Folk Art & Local Traditions

Folk Art Demo


Iroquois Raised Beadwork Karen Ann Hoffman creates beautiful decorative pieces following the traditions of Iroquois raised beadwork. . This style of Woodland beadwork embodies Iroquois worldviews. Karen Ann is a member of the Oneida nation, one of the six nations of the Iroquois.                               
Birch Bark Basketry Christine Okerlund makes baskets from birch bark and decorates them with the quills of dead porcupines. Christine grew up in Glendale (a town close to Milwaukee), and said she always was interested in her Canadian Ojibwe heritage.  She took Native American Studies at UW-Milwaukee and a summer seminar in Rhinelander to learn quillwork. She is considered a Master at this craft. Christine will show how she makes her baskets and what they mean to her.
Hand Quilting A life long sewer, Janet took up quilting 25 years ago and hasn’t stopped since. She belongs to the Pine Needle Quilters Guild and will demonstrate and discuss the evolution of quilting from scrappy and hand made quilts to todays’ high tech functional and art quilting. Janet will bring quilts and frames. She will also have baskets that she has weaved.
Maple Syrup production then and now The Chrisman family have been making maple syrup for several generations. Today they are in their 5th year as a commercial operation. Logan and Mike Chrisman will discuss how the family tapped the trees and boiled and bottled the syrup the old fashioned way and how they do it today.  Chrisman’s will describe the new technology and more efficient process they use to make delicious bourbon flavored maple syrup.
Primitive Pennywise-Upcycling barb wire, rebar and rusted wires Kathy Hermsen calls her folk art “Primitive Penny-wise”.  By nature a minimalist, coupled with a frugal tendency, her work is a fusion of new and recycled material to create primitive folk art. Having taken inspiration from her Grandmother Keitie’s soapmaking, Kathy’s soap has included a host of non-traditional ingredients such as ginseng, silk, beer, and wine. For the wine and beer drinkers, take a deep breath, calm yourself.  The beer and wine she has used was not palatable for drinking.  Continuing with the primitive theme, other works include: wet and needle felting with locks and roving wool, early American wool penny rugs and canvas floor cloth. Lastly, shaping rusted chicken and barbed wire into yard art. Kathy would like to have an informal interaction with WAM Fest attendees rather than a formal presentation.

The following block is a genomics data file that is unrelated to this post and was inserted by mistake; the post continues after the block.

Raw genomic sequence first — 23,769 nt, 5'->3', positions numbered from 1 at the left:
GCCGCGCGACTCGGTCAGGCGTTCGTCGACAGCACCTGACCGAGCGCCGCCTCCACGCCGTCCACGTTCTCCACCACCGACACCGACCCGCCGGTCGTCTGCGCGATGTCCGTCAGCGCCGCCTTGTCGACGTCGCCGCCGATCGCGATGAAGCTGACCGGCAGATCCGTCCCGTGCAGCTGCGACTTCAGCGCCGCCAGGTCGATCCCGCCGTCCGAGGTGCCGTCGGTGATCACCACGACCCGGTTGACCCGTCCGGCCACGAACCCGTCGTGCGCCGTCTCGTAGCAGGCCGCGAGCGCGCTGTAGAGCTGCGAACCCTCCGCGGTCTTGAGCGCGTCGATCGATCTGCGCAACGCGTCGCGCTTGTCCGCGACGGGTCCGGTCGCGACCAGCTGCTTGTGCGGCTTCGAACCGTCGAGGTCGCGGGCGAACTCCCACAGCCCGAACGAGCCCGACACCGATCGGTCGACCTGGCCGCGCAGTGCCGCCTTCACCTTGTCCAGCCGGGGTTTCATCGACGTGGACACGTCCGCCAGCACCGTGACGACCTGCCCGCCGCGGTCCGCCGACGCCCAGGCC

Wood carvers Join a group of area woodworkers to learn more about honing your own woodworking skills and why they do it
Crocheted Rag rugs Blanche McNulty is a multi-talented nonagenarian. Blanche learned to crochet rag rugs from her mother when she was a small girl. Now she teaches her own granddaughters. For more than 30 years, Blanche and her husband, Harold, operated a sheep ranch with up to 200 pedigreed Columbia sheep. At age 41, Blanche went to college to get a BA and then a Master’s in elementary education. She taught for 20 years in the Wabeno schools. After retiring from the school system, she worked for the Potawatomi Community teaching remedial science and math during the summers. She continues to work for the Potawatomi tribe at the casino, is a docent at the Wabeno Logging Museum in the summer.